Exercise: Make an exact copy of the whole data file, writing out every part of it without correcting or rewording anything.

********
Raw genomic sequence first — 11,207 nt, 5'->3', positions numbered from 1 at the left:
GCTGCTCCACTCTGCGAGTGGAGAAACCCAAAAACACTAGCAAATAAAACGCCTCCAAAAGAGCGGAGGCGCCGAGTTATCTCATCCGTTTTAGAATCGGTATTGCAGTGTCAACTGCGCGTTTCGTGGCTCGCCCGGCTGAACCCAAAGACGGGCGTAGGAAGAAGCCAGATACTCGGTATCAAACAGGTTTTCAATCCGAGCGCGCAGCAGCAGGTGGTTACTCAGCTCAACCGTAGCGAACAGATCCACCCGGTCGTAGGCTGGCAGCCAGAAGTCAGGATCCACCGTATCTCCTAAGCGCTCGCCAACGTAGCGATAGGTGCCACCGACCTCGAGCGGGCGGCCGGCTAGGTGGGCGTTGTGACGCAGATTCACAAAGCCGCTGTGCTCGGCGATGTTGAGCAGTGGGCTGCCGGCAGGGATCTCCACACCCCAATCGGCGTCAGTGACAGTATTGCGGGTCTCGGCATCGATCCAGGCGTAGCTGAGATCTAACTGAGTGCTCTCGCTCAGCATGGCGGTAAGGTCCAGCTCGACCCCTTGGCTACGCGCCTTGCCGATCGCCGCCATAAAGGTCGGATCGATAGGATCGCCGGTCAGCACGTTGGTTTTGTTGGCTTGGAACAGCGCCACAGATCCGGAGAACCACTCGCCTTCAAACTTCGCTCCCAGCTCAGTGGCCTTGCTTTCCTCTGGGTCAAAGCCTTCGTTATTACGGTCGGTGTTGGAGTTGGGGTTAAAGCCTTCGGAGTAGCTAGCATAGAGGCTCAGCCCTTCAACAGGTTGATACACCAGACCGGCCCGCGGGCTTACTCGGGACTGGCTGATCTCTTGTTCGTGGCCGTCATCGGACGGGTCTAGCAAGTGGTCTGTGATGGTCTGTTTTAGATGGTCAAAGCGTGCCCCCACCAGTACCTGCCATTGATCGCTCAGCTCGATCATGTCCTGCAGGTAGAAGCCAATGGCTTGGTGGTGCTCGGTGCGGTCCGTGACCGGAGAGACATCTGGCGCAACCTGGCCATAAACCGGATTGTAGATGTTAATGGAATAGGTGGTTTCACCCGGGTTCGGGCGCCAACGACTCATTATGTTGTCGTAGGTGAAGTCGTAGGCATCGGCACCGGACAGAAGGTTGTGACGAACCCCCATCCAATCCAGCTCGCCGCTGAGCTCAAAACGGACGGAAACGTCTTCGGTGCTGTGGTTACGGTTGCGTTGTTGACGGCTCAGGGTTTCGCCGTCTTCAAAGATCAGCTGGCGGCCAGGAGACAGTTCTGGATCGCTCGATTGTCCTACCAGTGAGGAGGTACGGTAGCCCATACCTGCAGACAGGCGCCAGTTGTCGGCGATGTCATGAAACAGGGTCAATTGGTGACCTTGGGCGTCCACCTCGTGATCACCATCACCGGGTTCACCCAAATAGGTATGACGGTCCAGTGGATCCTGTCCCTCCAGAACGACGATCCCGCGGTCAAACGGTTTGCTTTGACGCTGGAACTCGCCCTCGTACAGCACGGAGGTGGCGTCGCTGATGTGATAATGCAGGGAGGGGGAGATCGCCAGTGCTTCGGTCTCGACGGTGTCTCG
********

Raw genomic sequence first — 11,207 nt, 5'->3', positions numbered from 1 at the left:
GCTGCTCCACTCTGCGAGTGGAGAAACCCAAAAACACTAGCAAATAAAACGCCTCCAAAAGAGCGGAGGCGCCGAGTTATCTCATCCGTTTTAGAATCGGTATTGCAGTGTCAACTGCGCGTTTCGTGGCTCGCCCGGCTGAACCCAAAGACGGGCGTAGGAAGAAGCCAGATACTCGGTATCAAACAGGTTTTCAATCCGAGCGCGCAGCAGCAGGTGGTTACTCAGCTCAACCGTAGCGAACAGATCCACCCGGTCGTAGGCTGGCAGCCAGAAGTCAGGATCCACCGTATCTCCTAAGCGCTCGCCAACGTAGCGATAGGTGCCACCGACCTCGAGCGGGCGGCCGGCTAGGTGGGCGTTGTGACGCAGATTCACAAAGCCGCTGTGCTCGGCGATGTTGAGCAGTGGGCTGCCGGCAGGGATCTCCACACCCCAATCGGCGTCAGTGACAGTATTGCGGGTCTCGGCATCGATCCAGGCGTAGCTGAGATCTAACTGAGTGCTCTCGCTCAGCATGGCGGTAAGGTCCAGCTCGACCCCTTGGCTACGCGCCTTGCCGATCGCCGCCATAAAGGTCGGATCGATAGGATCGCCGGTCAGCACGTTGGTTTTGTTGGCTTGGAACAGCGCCACAGATCCGGAGAACCACTCGCCTTCAAACTTCGCTCCCAGCTCAGTGGCCTTGCTTTCCTCTGGGTCAAAGCCTTCGTTATTACGGTCGGTGTTGGAGTTGGGGTTAAAGCCTTCGGAGTAGCTAGCATAGAGGCTCAGCCCTTCAACAGGTTGATACACCAGACCGGCCCGCGGGCTTACTCGGGACTGGCTGATCTCTTGTTCGTGGCCGTCATCGGACGGGTCTAGCAAGTGGTCTGTGATGGTCTGTTTTAGATGGTCAAAGCGTGCCCCCACCAGTACCTGCCATTGATCGCTCAGCTCGATCATGTCCTGCAGGTAGAAGCCAATGGCTTGGTGGTGCTCGGTGCGGTCCGTGACCGGAGAGACATCTGGCGCAACCTGGCCATAAACCGGATTGTAGATGTTAATGGAATAGGTGGTTTCACCCGGGTTCGGGCGCCAACGACTCATTATGTTGTCGTAGGTGAAGTCGTAGGCATCGGCACCGGACAGAAGGTTGTGACGAACCCCCATCCAATCCAGCTCGCCGCTGAGCTCAAAACGGACGGAAACGTCTTCGGTGCTGTGGTTACGGTTGCGTTGTTGACGGCTCAGGGTTTCGCCGTCTTCAAAGATCAGCTGGCGGCCAGGAGACAGTTCTGGATCGCTCGATTGTCCTACCAGTGAGGAGGTACGGTAGCCCATACCTGCAGACAGGCGCCAGTTGTCGGCGATGTCATGAAACAGGGTCAATTGGTGACCTTGGGCGTCCACCTCGTGATCACCATCACCGGGTTCACCCAAATAGGTATGACGGTCCAGTGGATCCTGTCCCTCCAGAACGACGATCCCGCGGTCAAACGGTTTGCTTTGACGCTGGAACTCGCCCTCGTACAGCACGGAGGTGGCGTCGCTGATGTGATAATGCAGGGAGGGGGAGATCGCCAGTGCTTCGGTCTCGACGGTGTCTCG